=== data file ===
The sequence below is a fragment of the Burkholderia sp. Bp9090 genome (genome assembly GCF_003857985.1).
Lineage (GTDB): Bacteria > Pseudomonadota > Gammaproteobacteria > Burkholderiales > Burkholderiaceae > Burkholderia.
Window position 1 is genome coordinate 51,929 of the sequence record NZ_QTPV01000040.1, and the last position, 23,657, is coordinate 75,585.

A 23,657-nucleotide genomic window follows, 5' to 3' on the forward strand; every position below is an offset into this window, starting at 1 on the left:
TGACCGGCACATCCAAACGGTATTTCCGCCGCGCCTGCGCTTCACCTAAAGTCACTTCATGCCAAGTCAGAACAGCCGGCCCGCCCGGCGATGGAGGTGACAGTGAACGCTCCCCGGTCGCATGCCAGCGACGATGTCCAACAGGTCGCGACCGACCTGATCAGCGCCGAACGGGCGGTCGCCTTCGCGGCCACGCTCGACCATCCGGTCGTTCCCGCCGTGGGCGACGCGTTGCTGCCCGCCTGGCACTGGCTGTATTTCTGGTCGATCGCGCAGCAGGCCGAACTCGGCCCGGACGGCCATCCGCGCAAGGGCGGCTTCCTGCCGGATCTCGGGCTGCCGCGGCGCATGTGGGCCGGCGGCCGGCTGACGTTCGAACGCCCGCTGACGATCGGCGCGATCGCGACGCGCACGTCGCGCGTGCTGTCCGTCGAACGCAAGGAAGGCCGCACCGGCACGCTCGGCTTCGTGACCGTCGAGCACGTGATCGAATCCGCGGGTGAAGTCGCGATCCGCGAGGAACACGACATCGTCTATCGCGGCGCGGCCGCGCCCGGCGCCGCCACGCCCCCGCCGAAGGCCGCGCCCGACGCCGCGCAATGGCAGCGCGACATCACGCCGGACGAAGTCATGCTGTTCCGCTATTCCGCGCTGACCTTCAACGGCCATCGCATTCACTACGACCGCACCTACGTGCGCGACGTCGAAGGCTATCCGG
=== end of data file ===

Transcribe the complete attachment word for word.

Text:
The sequence below is a fragment of the Burkholderia sp. Bp9090 genome (genome assembly GCF_003857985.1).
Lineage (GTDB): Bacteria > Pseudomonadota > Gammaproteobacteria > Burkholderiales > Burkholderiaceae > Burkholderia.
Window position 1 is genome coordinate 51,929 of the sequence record NZ_QTPV01000040.1, and the last position, 23,657, is coordinate 75,585.

A 23,657-nucleotide genomic window follows, 5' to 3' on the forward strand; every position below is an offset into this window, starting at 1 on the left:
TGACCGGCACATCCAAACGGTATTTCCGCCGCGCCTGCGCTTCACCTAAAGTCACTTCATGCCAAGTCAGAACAGCCGGCCCGCCCGGCGATGGAGGTGACAGTGAACGCTCCCCGGTCGCATGCCAGCGACGATGTCCAACAGGTCGCGACCGACCTGATCAGCGCCGAACGGGCGGTCGCCTTCGCGGCCACGCTCGACCATCCGGTCGTTCCCGCCGTGGGCGACGCGTTGCTGCCCGCCTGGCACTGGCTGTATTTCTGGTCGATCGCGCAGCAGGCCGAACTCGGCCCGGACGGCCATCCGCGCAAGGGCGGCTTCCTGCCGGATCTCGGGCTGCCGCGGCGCATGTGGGCCGGCGGCCGGCTGACGTTCGAACGCCCGCTGACGATCGGCGCGATCGCGACGCGCACGTCGCGCGTGCTGTCCGTCGAACGCAAGGAAGGCCGCACCGGCACGCTCGGCTTCGTGACCGTCGAGCACGTGATCGAATCCGCGGGTGAAGTCGCGATCCGCGAGGAACACGACATCGTCTATCGCGGCGCGGCCGCGCCCGGCGCCGCCACGCCCCCGCCGAAGGCCGCGCCCGACGCCGCGCAATGGCAGCGCGACATCACGCCGGACGAAGTCATGCTGTTCCGCTATTCCGCGCTGACCTTCAACGGCCATCGCATTCACTACGACCGCACCTACGTGCGCGACGTCGAAGGCTATCCGG